Outdoor Activities and Exploration – scenic locations of all kinds, activities like fishing, horseback riding
Historic and Cultural Destinations – explore the history of your area
Museums, Zoos and Aquariums
Shopping – flea markets, antique malls, vineyards with winetasting, Amish or International Markets
Using Different Modes of Transportation – take a train ride, boat cruise, hot air balloon ride
Scheduled Events – sports, outdoor fairs, concerts

Having a designated notebook or planner to collect information and make plans can make it more likely that you will take more trips for relaxation, enjoyment and learning. It can also be fun to journal about your experiences

Perhaps you would be interested in my Planner & Journal for Day Trips: Getaways and Mini-Vacations which is available on Amazon.com as a 8×10” paperback.Cover of Planner & Journal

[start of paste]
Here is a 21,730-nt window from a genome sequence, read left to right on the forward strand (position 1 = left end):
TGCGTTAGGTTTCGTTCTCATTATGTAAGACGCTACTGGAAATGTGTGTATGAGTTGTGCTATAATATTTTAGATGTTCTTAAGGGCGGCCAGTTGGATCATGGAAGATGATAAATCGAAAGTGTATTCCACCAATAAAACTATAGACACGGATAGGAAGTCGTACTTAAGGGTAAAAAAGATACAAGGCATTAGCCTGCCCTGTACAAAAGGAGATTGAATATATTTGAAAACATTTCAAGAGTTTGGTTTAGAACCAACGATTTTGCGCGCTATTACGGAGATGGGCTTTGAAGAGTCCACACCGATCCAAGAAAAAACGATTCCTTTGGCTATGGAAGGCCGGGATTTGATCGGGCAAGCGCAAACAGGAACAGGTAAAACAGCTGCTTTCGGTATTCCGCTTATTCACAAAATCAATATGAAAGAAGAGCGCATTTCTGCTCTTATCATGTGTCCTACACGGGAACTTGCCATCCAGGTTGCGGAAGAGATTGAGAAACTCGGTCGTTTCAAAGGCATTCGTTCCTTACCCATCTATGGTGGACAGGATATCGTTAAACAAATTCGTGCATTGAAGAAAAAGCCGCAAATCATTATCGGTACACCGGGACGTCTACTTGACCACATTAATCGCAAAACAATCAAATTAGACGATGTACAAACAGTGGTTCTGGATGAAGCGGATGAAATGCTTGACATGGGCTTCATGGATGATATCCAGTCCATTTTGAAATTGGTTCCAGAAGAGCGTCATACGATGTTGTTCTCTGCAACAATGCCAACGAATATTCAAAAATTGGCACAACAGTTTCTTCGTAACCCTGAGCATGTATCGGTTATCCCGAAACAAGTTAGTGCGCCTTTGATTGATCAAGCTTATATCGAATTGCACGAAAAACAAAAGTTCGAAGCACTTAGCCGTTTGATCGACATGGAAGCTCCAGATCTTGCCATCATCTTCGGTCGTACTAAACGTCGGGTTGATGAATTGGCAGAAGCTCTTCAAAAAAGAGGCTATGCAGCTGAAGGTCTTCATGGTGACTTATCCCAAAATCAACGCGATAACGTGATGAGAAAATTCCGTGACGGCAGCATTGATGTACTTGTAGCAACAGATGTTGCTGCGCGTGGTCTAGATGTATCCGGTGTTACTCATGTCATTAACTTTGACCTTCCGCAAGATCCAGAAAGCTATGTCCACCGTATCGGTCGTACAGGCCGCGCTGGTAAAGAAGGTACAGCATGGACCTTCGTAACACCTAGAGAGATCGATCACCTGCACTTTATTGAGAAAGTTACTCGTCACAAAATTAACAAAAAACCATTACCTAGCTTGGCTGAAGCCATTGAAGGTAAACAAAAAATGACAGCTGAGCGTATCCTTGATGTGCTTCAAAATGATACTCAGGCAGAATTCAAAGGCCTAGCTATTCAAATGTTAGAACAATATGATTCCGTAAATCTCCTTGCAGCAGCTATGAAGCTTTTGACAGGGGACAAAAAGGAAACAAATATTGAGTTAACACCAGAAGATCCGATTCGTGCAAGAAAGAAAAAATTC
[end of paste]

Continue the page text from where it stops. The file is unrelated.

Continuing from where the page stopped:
How About Bucket Lists for Summer?

Summer Bucket List
It’s summer!  Despite the view as we enter June that we have a long summer laying out before us, full of potential, we all know how quickly summer passes.  Before we realize it, it will time for school to resume and the regular schedule of activities with organizations in which we participate to be back in full swing. Don’t let the summer get away from you! I encourage you to consider create one or more Bucket Lists in your household that include things you really want to have done by the end of summer. You can have individual family members write lists and create a family list as well. These are the basis of making plans that will make this a great summer full of meaningful memories for all.